• Independence: If player 1 cannot communicate, then both players assign a probability of 0.5 to the event "A or D". This is despite the fact that they collectively own enough information to figure out that A happened, and there is a market to trade the event. In other words, the market fails to aggregate the available information.
So, we have a scenario where the inability to spread information actually results in a bad outcome. However, if we allowed the participants to be non-independent, we could have an improved outcome.

Influence vs Information Spread

So, we can see actual examples where spread of information (and hence, lack of independence) can be both good and bad. Lack of independence, can lead to groupthink: and the individual voices get drowned in a sea of correlated opinions. At the other extreme, lack of communication leads to suboptimal outcomes.

The paper by Plott and Sunder "Rational Expectations and the Aggregation of Diverse Information in Laboratory Security Markets" discusses the issue in the context of security markets and examines how market design affects the information aggregation properties of markets. (Thanks for David Pennock for the pointer.)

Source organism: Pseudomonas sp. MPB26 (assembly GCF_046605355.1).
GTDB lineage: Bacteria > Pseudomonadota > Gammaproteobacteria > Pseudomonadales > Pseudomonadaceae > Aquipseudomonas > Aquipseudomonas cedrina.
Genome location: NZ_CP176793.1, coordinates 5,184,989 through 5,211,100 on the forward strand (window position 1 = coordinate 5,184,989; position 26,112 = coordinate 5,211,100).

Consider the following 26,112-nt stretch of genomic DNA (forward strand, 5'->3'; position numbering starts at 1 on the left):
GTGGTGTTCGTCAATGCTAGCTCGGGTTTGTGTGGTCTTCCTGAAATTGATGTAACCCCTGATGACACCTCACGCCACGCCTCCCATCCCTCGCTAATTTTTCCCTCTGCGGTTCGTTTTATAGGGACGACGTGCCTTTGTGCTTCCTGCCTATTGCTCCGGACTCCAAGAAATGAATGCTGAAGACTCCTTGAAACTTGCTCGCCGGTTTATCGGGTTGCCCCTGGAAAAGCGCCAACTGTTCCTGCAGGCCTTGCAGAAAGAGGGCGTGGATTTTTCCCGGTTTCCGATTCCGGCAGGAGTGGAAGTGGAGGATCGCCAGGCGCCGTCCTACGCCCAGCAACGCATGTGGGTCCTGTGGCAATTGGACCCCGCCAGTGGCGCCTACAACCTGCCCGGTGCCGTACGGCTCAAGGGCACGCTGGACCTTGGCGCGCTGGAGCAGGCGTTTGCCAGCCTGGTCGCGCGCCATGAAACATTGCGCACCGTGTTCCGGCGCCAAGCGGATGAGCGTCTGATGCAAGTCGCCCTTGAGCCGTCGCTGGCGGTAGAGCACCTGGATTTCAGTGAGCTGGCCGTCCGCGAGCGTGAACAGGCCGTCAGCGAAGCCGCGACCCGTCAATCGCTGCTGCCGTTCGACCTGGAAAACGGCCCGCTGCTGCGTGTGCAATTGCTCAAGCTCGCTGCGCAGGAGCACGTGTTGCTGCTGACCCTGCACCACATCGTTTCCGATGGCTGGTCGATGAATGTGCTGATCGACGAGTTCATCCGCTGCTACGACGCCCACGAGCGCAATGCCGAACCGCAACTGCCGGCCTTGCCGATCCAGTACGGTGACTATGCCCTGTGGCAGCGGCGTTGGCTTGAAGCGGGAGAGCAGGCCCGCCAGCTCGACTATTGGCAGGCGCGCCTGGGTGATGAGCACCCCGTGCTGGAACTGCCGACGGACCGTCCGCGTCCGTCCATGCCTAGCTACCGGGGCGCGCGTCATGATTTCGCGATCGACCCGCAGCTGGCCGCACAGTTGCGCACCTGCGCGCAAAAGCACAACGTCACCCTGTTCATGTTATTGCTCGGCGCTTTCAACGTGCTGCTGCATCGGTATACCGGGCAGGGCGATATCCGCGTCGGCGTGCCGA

The paper by Ostrovsky "Information Aggregation in Dynamic Markets with Strategic Traders" (in EC'09, I think also forthcoming in Econometrica) provides a rigorous theoretical framework on what are the conditions for information to be aggregated in a market: essentially we have "separable" securities for which all the available information can be aggregated, and non-separable ones that do not have this property. However, I do not have the necessary background to fully understand and present the ideas in the paper. And I cannot see how to connect this with the literature of information spreading in social networks.